A USDA spokesperson told Science magazine that the agency “is conducting focused inspections … because facilities that are AAALAC accredited generally have better compliance records, and we can expend less resources on said facilities.” But in reality, AAALAC-accredited facilities actually have a higher record of noncompliance than facilities that aren’t accredited by the organization, according to a 2014 analysis.
Fighting to Protect Primates in Laboratories
The Animal Legal Defense Fund has fought for decades to protect animals used in research, and this lawsuit is informed by our earlier litigation and regulatory work.
In July 2020, with coalition partners and represented by the Harvard Clinic, we sued the USDA over its failure to protect nonhuman primates used in biomedical research. The lawsuit followed the USDA’s denial of the coalition’s earlier legal petition on the same issue. In its written denial of the petition, the USDA asserted that its inspectors “examine and document all areas of care and treatment that are covered under the AWA … The inspector also observes the regulated animals; inspects the facilities, including enclosure or housing materials space, and records.” Notably, this description indicates a full, rather than “focused,” inspection.
Shortly after the primate enrichment lawsuit was filed, our coalition sought relevant public records under FOIA. When the USDA failed to respond, we took the agency to court. The public records obtained as a result included details on the secret inspection policy.
“The USDA has deliberately concealed a policy that allows the agency to thwart the AWA at the expense of the animals that the law was put in place to protect,” says Animal Legal Defense Fund Executive Director Stephen Wells. “It’s unacceptable for the USDA to outsource its responsibility to an industry association.”
Who is being sued, why, and under what law: The U.S. Department of Agriculture (USDA) is being sued for implementing a secret policy that puts animals in research facilities at risk of inhumane treatment without proper oversight. This is in direct opposition to the plain language of the Animal Welfare Act (AWA).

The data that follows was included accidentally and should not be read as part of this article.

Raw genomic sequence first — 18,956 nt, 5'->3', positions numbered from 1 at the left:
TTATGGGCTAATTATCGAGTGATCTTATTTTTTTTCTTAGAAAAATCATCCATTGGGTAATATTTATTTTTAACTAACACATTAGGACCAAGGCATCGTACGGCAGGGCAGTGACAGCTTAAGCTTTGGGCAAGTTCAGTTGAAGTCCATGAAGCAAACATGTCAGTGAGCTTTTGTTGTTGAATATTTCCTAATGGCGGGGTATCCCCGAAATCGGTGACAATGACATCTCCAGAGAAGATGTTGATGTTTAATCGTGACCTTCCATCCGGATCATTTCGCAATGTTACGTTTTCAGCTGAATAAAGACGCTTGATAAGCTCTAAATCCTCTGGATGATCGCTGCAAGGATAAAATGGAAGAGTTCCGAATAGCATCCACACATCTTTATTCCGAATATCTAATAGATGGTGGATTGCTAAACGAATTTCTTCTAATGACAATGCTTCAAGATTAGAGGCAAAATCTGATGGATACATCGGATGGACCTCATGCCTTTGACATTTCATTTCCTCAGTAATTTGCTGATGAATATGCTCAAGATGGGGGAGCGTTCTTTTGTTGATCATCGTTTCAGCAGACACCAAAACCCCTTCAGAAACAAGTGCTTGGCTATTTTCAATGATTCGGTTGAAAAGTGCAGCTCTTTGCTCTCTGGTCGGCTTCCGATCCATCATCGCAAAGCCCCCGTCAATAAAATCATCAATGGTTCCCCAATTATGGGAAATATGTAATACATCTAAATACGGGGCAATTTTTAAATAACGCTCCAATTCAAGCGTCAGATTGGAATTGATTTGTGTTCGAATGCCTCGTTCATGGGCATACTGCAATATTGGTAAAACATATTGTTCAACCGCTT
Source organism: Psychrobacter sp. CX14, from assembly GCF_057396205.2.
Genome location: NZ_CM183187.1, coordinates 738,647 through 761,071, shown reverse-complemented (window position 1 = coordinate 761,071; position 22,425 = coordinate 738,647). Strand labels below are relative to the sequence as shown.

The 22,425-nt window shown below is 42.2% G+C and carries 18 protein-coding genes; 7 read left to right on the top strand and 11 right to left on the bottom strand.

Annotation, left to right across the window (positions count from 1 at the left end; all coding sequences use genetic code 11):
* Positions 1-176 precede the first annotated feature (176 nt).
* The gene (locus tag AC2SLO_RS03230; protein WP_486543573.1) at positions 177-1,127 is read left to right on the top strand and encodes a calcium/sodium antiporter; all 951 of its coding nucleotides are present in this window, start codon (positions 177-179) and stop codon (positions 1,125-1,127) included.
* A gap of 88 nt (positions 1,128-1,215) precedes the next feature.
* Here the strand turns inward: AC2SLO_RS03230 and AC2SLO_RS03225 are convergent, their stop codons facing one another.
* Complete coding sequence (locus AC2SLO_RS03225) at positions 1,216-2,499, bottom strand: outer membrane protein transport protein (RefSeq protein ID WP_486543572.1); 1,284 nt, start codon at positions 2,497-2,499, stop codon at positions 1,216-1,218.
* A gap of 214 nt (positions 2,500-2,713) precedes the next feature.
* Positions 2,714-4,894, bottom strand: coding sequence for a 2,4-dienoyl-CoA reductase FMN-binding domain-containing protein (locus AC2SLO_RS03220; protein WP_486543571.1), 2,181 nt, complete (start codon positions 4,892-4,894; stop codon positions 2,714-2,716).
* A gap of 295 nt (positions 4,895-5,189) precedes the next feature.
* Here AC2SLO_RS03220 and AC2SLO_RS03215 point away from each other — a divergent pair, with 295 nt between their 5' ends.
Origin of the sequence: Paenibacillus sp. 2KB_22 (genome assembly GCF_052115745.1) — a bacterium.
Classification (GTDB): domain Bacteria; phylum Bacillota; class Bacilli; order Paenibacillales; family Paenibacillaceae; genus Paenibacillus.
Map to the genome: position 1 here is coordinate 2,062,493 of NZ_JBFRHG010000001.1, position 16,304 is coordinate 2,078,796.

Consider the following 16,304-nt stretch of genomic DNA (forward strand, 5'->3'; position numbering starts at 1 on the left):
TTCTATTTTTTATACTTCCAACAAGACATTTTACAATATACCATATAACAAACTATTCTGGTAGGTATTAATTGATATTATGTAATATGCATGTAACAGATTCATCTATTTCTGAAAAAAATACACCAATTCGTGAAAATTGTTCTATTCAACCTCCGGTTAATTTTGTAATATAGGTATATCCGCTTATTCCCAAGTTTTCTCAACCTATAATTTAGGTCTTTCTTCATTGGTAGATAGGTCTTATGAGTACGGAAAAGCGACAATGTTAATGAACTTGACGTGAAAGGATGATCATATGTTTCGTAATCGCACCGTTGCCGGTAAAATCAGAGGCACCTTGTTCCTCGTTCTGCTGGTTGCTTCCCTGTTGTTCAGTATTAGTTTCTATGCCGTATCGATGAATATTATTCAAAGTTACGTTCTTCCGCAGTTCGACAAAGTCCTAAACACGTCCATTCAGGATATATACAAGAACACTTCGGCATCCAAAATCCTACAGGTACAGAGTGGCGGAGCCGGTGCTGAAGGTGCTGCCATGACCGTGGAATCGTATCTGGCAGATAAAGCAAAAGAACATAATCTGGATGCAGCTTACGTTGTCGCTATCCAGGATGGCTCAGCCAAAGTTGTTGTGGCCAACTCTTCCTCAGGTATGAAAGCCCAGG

The lawsuit argues that the policy change was made in an arbitrary and capricious way and violates the AWA. The public overwhelmingly disapproves of outsourcing regulatory oversight to private institutions, as the agency well knew. As a result of the new policy, the USDA no longer knows whether facilities it is statutorily required to inspect actually comply with the law.
This lawsuit is brought under the Administrative Procedure Act, a law that governs how federal agencies can enact and administer regulations, and other aspects of the ways in which they operate.
What court is the lawsuit filed in: The U.S. District Court for the District of Maryland.
Why this case is important: Laws are only as good as their enforcement. The AWA is a bedrock U.S. animal protection law, and the USDA is tasked with enforcing it. By deferring to an industry-dominated third party, the USDA is shirking its duty — and endangering the very animals it is charged with protecting.
In the decades since the AWA’s passage in 1966, the law has been revised by Congress to protect additional animals used in other industries — but the law was originally designed to protect animals used in research. Indeed, as one senator noted in 1966, “the shocking failure of self-policing by the medical community” was a major reason for enacting the law.
While the AWA does not protect all animals in laboratories — animals such as mice, rats, reptiles, and birds used in research are excluded — Congress was clear in its intention to protect animals such as dogs, cats, rabbits, and nonhuman primates. The USDA has a responsibility to protect these animals, and its failure to properly enforce the AWA by conducting thorough annual inspections of AWA-regulated laboratories violates the law. The Animal Legal Defense Fund is committed to holding government agencies accountable and ensuring that animal protection laws are properly enforced.